I’ve shared before the art project–Our Family Rules Board–that turned into a Nightly Examen with Children. I would like to say, although ideally, we would do this every single evening, life does sometimes interrupt our best plans. And if evening time does not work for your family, try during midday during a lunch break. Sometimes midday can help recapture a day that may have gotten off to a bad start or gotten out of hand. The purpose is to begin a nightly examen for children that they will then carry into their adult lives. And if you miss a day, grant yourself and your family grace.
I have posted on the first question, “Did I encourage others today?” (Bible Quotes: Encourage One Another) and the second question, “Did I pray frequently today? Did I pray for others today.” (Examen for Children: Teaching Our Children Prayer) Today let’s consider, “Was I thankful today? Did I tell God and others ‘Thank you.'”
So many of my parental thoughts right now can begin with this sentence, “I did a much better job when…” Life seems so busy and chaotic right now with teens and preteens all the way down to toddlers. But I have resolved to get back into the habit of reminding my older children and teaching younger ones to thank God for all things.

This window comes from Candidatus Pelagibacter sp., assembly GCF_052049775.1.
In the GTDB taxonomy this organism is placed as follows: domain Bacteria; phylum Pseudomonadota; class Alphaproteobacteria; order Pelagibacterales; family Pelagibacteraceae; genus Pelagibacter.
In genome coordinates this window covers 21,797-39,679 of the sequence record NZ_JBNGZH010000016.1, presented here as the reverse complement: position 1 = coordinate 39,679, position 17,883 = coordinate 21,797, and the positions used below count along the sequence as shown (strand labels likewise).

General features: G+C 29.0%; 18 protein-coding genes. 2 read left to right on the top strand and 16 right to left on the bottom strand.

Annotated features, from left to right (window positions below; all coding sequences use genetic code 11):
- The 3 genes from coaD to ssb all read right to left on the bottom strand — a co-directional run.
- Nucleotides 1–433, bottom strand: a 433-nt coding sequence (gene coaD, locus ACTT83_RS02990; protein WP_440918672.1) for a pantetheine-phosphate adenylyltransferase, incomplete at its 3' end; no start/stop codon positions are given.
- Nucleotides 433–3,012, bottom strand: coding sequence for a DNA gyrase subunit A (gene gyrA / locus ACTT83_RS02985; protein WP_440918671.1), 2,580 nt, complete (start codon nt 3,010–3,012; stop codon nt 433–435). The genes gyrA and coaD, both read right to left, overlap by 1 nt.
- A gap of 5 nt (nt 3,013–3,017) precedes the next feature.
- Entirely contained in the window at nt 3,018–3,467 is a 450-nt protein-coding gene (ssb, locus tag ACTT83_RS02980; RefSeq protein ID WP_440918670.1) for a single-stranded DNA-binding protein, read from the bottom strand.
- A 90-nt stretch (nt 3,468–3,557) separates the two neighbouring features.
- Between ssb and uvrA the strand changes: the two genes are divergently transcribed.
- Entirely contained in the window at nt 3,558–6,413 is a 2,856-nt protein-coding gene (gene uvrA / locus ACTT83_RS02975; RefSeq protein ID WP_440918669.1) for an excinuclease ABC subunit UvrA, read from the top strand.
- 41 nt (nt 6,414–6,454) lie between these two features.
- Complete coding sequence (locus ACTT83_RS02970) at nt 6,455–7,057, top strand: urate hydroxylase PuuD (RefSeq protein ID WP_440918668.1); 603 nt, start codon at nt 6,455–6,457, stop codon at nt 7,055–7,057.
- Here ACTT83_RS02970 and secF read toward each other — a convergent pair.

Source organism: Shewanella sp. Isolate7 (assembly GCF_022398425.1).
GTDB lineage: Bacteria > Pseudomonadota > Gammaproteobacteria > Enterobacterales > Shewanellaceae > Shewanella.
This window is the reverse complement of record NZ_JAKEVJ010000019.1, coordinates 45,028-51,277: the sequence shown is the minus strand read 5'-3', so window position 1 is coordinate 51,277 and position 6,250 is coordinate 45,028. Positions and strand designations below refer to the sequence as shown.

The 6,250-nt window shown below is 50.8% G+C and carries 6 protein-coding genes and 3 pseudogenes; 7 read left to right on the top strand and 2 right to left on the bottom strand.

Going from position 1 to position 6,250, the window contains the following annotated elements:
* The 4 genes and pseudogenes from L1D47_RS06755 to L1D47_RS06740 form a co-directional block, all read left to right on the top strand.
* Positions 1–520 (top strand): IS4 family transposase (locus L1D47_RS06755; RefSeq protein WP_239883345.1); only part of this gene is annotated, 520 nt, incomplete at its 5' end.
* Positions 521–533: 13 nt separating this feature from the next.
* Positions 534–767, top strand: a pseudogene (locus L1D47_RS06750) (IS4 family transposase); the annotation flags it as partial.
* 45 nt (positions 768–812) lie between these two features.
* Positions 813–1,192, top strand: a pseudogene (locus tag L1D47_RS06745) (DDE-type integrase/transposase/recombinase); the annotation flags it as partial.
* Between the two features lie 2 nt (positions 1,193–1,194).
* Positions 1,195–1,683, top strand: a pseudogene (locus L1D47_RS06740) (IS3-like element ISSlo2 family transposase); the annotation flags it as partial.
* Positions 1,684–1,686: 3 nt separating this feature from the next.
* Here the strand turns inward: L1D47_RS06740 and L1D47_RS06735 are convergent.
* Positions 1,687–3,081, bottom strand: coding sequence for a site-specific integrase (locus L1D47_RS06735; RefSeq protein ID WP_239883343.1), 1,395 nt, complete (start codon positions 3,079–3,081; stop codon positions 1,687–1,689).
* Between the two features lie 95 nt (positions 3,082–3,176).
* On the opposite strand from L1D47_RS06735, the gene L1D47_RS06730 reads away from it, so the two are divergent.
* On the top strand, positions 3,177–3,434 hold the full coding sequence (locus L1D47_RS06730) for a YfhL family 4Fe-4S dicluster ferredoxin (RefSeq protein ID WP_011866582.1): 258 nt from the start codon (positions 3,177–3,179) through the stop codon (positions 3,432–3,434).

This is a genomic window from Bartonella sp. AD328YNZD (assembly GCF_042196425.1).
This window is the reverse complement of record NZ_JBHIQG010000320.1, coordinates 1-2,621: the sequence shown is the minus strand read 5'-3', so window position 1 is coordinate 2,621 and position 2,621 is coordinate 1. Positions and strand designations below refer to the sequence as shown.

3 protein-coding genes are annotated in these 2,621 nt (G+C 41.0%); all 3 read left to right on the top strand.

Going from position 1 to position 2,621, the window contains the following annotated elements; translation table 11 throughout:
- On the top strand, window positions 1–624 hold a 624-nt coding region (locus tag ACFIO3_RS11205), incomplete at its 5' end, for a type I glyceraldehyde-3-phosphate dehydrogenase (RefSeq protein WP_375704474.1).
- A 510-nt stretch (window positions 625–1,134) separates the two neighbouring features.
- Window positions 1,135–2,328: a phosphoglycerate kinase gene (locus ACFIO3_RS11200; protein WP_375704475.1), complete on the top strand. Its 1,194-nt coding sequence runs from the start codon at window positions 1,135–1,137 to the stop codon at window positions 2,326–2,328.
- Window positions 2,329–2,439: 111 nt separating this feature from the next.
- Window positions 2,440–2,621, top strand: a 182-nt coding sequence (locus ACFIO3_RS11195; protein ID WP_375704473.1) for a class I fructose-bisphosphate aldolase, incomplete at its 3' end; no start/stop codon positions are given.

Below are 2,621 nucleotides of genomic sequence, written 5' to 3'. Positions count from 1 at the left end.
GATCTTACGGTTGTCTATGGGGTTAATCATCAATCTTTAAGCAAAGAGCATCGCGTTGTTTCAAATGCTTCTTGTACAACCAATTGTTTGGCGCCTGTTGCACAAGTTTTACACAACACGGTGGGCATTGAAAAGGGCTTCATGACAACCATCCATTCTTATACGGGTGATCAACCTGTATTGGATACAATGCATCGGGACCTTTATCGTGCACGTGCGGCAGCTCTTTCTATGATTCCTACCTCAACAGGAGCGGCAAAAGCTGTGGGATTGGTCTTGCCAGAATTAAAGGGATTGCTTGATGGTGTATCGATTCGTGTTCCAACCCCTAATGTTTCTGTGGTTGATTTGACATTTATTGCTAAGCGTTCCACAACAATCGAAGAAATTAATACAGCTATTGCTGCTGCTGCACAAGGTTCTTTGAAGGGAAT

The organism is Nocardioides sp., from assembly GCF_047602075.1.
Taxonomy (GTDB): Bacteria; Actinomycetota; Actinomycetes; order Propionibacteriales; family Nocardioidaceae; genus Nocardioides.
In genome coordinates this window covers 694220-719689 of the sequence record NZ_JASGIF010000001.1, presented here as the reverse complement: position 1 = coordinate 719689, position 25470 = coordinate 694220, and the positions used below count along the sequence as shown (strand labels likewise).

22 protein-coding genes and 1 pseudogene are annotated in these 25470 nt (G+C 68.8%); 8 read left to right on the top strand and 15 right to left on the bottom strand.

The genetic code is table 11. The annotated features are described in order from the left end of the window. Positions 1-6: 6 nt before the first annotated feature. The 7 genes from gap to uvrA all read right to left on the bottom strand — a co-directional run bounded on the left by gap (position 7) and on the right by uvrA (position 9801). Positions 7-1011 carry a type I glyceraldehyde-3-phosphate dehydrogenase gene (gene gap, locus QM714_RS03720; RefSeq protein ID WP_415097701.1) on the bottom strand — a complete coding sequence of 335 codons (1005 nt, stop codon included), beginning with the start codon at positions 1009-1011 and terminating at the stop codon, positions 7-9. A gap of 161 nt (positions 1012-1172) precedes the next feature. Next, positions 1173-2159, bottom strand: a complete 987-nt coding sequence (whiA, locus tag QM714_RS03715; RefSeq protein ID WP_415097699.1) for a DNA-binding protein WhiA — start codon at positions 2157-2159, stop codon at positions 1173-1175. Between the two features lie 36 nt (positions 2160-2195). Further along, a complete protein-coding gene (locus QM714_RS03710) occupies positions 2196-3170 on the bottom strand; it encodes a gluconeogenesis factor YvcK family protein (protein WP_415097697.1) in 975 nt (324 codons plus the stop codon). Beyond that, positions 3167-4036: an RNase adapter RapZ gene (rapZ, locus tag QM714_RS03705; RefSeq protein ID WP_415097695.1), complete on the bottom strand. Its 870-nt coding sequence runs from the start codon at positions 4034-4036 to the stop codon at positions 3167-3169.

This practice can be a simple and easy one to start with even the youngest toddler. “Yes, that is a pretty leaf. How nice of God to make that beautiful leaf for you to find today. Thank you, God for the pretty leaf.” Or, “That was so much fun playing with our friends today. Thank you for God for (and then list your friends) or the park you played at.”
As children get older a reminder of being thankful can possibly take the edge off a frustrating day. “I know you are frustrated you got thrown out at first, but thanks be to God for your awesome speed as you ran hard to get there.” Or, “Math is tough, thankfully we have the ability to try to figure this out…or we have Grandpa to help.” That may seem a stretch, but maybe because we are not used to offering thanks in all things.
And maybe for an older child, a teen…”I know your friends disappointed you and I’m sorry. Let’s be thankful God will never disappoint you. You may not understand what’s going on right now, but God does and He wants the best for you.” These gratitude pep talks may sound unusual at first, but eventually they will become habit and much better than some empty words like, “You’ll find better friends someday,” or “These friends don’t know what they are missing.” Those are truths, but put them in the context of why they are the truth; because God the Father loves us individually and wants the best for us.
Along with learning to be thankful spur of the moment throughout the day, begin the habit of keeping a gratitude journal and have your children do the same. Again, this is a practice we were so good at and then too many interruptions got in the way. I saw the fruit it bore and we will pick this habit back up soon. The littlest ones may not understand the concept at first, but soon they catch on and begin the daily repetition of: momma, daddy, doggy, swing set…
Try to keep yourself in a grateful state and it will make teaching your children a much easier task; you will have already been teaching them by your actions. I just completed 30 Days of Thanksgiving and it proved to be, as I knew it would, a much needed daily reminder of all the things I have to be thankful for.